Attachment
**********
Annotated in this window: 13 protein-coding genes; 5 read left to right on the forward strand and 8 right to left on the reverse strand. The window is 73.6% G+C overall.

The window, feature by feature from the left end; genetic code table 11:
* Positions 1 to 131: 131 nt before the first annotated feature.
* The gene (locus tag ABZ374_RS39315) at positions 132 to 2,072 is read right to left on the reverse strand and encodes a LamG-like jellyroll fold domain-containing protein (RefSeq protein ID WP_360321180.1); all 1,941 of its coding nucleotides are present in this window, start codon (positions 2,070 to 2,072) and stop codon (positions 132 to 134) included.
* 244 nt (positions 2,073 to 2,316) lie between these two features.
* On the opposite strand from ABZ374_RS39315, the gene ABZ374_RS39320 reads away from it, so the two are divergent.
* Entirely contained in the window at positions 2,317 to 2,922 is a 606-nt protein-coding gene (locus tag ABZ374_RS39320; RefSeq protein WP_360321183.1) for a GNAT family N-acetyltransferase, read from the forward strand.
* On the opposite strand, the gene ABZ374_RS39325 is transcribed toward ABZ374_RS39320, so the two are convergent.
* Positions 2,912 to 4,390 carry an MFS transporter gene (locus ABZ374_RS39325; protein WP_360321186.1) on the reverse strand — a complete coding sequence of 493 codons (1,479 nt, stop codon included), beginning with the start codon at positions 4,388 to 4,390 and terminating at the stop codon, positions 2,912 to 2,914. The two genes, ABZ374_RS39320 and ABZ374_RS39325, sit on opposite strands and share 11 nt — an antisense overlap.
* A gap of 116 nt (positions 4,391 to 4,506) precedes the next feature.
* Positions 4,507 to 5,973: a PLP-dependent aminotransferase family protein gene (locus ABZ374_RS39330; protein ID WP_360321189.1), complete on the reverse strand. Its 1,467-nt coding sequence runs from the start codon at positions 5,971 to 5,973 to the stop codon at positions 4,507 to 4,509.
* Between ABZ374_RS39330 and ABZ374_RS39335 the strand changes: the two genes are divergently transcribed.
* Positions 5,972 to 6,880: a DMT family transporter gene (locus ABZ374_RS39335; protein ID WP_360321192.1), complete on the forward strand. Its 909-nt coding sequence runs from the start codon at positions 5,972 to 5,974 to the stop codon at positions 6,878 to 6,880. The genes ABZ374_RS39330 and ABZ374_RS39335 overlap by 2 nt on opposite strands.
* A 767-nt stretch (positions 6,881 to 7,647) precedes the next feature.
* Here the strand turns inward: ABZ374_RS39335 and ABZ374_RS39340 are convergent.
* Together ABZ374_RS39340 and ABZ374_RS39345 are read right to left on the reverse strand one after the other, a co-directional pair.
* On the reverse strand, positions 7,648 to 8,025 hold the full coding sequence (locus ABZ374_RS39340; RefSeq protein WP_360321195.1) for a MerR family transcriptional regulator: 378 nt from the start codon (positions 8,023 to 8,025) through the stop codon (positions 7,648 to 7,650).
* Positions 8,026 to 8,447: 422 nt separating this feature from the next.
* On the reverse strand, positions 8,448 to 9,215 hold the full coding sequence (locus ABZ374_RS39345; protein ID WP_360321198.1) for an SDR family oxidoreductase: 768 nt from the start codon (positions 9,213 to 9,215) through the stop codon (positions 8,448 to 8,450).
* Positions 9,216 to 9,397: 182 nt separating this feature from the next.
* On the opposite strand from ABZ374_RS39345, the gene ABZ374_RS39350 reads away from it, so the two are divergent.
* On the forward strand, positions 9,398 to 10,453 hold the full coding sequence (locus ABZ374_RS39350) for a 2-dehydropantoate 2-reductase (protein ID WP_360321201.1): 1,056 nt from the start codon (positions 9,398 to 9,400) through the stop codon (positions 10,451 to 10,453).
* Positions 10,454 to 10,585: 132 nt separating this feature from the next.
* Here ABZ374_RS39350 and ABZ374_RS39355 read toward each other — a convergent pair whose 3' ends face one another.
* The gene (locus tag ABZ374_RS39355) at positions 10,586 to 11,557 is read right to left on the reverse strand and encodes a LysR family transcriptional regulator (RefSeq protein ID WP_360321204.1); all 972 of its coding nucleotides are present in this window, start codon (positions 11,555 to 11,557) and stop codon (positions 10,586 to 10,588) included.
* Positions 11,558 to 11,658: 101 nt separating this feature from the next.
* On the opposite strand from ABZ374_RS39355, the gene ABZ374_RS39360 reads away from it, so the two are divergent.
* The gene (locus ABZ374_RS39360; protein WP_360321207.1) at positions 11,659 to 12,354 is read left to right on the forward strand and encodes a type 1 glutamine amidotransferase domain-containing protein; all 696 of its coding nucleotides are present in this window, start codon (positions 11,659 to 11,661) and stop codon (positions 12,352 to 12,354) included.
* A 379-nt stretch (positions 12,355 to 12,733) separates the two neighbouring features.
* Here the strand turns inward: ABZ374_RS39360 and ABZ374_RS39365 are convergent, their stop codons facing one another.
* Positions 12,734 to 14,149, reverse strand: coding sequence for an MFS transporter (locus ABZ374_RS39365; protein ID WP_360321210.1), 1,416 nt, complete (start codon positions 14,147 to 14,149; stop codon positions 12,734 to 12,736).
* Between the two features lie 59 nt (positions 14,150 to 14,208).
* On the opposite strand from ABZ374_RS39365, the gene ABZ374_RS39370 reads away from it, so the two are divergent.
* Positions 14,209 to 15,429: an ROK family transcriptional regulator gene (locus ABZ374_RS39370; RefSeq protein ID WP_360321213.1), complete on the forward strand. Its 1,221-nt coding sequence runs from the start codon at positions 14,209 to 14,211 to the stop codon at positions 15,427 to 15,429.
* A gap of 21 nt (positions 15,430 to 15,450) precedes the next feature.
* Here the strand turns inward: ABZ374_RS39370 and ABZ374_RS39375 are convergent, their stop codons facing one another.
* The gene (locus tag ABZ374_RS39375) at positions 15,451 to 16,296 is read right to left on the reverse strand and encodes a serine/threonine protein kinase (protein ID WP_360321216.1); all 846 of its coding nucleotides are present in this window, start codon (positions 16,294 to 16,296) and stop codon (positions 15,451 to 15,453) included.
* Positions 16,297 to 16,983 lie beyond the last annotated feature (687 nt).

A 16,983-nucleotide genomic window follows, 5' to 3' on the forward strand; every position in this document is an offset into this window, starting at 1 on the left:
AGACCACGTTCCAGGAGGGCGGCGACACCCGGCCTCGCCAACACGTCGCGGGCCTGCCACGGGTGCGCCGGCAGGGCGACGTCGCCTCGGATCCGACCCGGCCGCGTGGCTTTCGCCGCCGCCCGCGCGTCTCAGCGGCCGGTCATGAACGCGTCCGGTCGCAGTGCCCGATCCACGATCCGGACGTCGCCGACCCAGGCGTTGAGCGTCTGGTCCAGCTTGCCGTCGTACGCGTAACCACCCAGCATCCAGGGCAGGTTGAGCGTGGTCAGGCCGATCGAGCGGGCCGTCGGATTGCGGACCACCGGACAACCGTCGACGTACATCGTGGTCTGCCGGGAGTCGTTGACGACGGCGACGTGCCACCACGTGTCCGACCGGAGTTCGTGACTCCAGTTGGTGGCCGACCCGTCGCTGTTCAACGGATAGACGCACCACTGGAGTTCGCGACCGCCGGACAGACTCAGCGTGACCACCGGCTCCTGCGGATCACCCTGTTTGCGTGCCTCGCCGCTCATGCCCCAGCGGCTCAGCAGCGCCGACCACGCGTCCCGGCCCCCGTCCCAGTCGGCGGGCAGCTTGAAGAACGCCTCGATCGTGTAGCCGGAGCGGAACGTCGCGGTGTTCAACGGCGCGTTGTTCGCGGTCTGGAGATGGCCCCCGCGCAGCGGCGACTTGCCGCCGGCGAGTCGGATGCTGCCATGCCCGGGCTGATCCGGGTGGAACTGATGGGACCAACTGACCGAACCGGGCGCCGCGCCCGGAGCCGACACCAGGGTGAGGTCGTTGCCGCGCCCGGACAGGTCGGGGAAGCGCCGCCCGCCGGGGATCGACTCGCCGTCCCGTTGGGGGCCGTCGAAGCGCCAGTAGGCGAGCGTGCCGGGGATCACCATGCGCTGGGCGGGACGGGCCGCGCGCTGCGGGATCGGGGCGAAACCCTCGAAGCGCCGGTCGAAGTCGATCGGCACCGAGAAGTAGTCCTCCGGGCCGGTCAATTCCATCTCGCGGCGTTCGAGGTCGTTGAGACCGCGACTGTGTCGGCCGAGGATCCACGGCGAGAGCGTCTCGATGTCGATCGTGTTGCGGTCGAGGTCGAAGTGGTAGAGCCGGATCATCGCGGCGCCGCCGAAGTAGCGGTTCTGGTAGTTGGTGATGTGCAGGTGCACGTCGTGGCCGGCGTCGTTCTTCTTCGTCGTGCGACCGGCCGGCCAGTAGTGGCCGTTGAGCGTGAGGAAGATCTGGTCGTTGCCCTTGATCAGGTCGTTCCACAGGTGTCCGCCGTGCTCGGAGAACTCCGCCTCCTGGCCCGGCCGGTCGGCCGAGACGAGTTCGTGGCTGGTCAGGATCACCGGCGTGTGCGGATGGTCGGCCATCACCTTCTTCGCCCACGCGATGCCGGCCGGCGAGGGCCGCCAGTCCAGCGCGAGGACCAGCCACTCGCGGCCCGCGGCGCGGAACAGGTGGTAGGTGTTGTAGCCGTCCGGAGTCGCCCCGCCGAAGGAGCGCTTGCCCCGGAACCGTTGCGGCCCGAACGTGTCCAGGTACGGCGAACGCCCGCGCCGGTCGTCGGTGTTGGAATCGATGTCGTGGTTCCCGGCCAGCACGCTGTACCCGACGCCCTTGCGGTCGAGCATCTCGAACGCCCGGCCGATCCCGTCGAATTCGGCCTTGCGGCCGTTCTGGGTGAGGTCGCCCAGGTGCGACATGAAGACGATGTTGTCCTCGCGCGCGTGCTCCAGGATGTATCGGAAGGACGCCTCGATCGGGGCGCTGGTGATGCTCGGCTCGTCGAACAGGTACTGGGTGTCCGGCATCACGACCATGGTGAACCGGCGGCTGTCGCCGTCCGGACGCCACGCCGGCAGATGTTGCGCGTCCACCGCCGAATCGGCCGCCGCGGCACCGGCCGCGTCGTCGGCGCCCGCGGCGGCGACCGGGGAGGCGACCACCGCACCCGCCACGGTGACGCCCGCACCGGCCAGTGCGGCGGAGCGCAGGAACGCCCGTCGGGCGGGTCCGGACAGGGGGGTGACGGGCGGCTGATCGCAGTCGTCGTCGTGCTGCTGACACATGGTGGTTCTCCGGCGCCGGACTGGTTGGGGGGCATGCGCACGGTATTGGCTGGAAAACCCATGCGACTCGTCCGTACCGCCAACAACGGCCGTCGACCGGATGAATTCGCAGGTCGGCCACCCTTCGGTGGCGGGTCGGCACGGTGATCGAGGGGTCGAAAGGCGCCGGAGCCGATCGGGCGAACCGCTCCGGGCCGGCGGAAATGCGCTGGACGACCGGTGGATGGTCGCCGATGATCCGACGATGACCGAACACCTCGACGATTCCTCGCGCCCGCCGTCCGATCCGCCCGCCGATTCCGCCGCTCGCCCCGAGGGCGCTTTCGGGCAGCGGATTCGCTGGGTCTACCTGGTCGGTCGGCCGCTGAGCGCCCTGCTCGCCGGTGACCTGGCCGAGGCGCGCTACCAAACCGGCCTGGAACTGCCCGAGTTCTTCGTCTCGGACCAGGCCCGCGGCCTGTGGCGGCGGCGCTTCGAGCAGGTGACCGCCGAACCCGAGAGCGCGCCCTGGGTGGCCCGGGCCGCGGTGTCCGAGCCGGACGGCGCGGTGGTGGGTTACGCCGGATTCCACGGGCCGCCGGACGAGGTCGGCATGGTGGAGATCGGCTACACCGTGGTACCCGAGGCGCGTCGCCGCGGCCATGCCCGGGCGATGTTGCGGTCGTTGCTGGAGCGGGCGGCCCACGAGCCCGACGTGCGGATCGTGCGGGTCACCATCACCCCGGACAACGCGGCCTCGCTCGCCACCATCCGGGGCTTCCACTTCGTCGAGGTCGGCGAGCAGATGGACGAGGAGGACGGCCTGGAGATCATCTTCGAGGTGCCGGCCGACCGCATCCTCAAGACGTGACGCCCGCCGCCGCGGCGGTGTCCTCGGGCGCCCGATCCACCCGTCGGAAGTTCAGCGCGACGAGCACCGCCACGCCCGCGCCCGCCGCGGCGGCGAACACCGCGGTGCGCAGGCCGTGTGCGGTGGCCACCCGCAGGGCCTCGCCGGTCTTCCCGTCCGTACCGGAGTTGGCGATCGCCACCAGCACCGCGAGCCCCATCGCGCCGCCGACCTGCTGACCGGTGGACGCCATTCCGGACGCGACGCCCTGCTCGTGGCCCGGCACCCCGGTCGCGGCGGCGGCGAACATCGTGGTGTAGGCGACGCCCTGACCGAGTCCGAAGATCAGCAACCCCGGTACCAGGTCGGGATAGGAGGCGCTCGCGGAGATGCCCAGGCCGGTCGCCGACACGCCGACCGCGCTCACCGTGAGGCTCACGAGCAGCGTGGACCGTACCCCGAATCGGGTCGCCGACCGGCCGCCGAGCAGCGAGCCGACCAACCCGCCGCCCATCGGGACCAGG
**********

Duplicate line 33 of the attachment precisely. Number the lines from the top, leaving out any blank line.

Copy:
* On the opposite strand from ABZ374_RS39365, the gene ABZ374_RS39370 reads away from it, so the two are divergent.